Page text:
The American Architecture of Racism: Nature and Dynamics
The sine qua non for comprehending the role of racism in American presidential elections is the imperative of situating it in the broader crucible of the American capitalist political economy. Fundamentally, this is because racism emerged as part of the development of capitalism in the United States. Neither was dependent on the other in order to exist or change (Quijano and Ennis 2000: 534). Nevertheless, racism continues to be a tool in the hands of the American bourgeois class as it endeavors to keep the subaltern classes divided. It is therefore difficult for the subalterns to forge a transracial alliance and wage a struggle against the deleterious effects of capitalist plunder and exploitation. The travails of racism have been dynamic, responding to the imperatives of the development of the American capitalist political economy. Central to the changing role of racism in the political economy continues to be resistance from the dominated racial groups, particularly African Americans, and the responses by the American ruling class have shaped the dynamics of continuity and change.
In the context of the American capitalist political economy, racism has shaped and has been shaped by a confluence of cultural, economic and political currents. Carter Wilson discusses the ways these interlocking process operate:
racial oppression is sustained within an exploitative and oppressive economic structure.
This structure shapes the formation of a racist culture that functions to reinforce patterns of racial oppression. The state, operating within this economic and cultural context, generally supports and legitimizes oppressive relations (Wilson 1996: 16).
The cultural current is anchored on what Cornel West (1983) calls “cultural practices.” These are the transmission valves through which racism is injected into and sustained in American society. And this has been done in several ways. Fundamentally, the idea of race was a way of granting legitimacy to the relations of domination initially imposed by slavery (Quijano & Ennis 2000: 534). That is, the emergent cultural substructure rationalized the mode of production, the relations of production, and the asymmetries in power between slave holders and slaves. These contours have remained intact, but their public manifestation has reflected the changing dynamics of the political economy. Cultural practices shape racial identities: the social construction of who people are (white, black, ...), the myths (including the “whites are superior and non-whites, including blacks are inferior” thesis), and the resultant racial pecking order in American society.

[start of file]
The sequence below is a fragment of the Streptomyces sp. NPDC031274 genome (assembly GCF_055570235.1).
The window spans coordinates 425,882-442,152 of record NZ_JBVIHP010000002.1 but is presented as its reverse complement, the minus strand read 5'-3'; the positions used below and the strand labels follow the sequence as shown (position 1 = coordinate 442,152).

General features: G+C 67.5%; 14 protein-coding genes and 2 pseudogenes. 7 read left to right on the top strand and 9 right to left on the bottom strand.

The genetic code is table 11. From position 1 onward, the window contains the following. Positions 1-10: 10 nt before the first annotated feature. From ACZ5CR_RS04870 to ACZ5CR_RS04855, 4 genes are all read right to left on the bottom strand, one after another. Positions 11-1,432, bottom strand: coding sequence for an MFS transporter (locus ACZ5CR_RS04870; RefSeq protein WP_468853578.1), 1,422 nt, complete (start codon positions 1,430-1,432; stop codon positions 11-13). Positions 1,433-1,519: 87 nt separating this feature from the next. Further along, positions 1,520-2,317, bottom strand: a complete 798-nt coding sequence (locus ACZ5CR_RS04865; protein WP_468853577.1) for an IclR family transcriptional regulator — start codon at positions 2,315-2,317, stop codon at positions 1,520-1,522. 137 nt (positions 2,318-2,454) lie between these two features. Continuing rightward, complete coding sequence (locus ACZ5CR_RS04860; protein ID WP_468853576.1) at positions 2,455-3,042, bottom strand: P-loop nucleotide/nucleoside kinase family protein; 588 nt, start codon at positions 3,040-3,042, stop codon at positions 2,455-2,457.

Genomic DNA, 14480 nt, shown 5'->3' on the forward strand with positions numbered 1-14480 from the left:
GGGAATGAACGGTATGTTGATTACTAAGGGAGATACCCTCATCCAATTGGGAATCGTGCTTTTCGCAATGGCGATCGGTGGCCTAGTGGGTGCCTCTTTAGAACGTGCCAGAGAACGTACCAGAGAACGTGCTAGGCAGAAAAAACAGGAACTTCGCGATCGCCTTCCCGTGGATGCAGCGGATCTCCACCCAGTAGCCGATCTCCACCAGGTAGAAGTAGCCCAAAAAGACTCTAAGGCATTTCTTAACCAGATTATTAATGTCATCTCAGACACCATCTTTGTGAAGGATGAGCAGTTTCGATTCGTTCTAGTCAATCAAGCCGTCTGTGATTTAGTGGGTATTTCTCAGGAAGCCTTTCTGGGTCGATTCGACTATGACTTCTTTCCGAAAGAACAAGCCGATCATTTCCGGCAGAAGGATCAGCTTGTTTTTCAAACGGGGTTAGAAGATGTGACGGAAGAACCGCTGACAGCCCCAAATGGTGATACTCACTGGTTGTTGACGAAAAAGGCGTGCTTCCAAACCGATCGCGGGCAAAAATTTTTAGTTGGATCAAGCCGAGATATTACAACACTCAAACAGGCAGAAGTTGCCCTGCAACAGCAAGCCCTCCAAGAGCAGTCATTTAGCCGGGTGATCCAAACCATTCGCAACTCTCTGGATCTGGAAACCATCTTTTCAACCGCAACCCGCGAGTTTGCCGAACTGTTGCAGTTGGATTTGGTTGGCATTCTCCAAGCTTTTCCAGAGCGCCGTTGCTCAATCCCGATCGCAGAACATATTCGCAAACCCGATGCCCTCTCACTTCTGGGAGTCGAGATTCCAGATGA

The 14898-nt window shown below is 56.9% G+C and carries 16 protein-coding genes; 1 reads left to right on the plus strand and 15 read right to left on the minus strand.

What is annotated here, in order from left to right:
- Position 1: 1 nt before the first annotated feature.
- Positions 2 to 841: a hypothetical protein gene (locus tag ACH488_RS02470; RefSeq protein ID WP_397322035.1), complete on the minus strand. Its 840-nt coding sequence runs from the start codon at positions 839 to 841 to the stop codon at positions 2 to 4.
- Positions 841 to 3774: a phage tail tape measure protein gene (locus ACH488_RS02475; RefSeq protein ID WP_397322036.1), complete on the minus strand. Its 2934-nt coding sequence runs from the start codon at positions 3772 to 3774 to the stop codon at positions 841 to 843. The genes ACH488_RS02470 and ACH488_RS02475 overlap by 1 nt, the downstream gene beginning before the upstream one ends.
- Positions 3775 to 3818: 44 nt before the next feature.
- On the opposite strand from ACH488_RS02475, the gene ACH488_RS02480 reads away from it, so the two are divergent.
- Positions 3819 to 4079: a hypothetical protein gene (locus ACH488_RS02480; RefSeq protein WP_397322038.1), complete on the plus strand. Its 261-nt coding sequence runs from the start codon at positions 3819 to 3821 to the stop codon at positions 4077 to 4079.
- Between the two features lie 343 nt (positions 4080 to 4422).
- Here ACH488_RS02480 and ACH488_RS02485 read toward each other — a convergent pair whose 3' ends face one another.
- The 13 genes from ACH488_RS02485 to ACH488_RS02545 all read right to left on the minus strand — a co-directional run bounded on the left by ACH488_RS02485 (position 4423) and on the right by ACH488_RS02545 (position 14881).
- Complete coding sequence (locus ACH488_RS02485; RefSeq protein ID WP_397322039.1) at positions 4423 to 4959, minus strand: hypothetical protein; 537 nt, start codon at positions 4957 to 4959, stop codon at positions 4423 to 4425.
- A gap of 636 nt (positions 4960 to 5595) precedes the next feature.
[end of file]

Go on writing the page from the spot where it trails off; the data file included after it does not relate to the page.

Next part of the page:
Another function is that the cultural current has provided the crucible in which both white and non-white groups have been socialized. In turn, this has conditioned and shaped perceptions, attitudes and the behavior toward racism. The construction of racial language” is critical to cultural practices. Appellations such as “nigger” and “colored” were developed as references to blacks and racial symbols and mirror images, especially about non-white groups are developed. The dominant Euro-American culture also sets the parameters within which discourses about racism takes place. The overarching tenets are: (1) the causes of racism are not lodged in the American capitalist political economy but are attributable to individual pathologies; (2) the whites who designed and implemented the system of slavery are now dead; hence, their descendants, who did not participate in the scourge, cannot be held responsible for the “past”; and (3) aggrieved minority groups such as African Americans need to forget about the past, and simply work with whites in a “color blind society.” Clearly, this is an ahistorical, simplistic and hubristic framework for shaping discourses. This, among others, led Eric Holder (African American), current attorney general of the United States, to remark, “Americans are cowards when it comes to the issue of discussing race” (Murray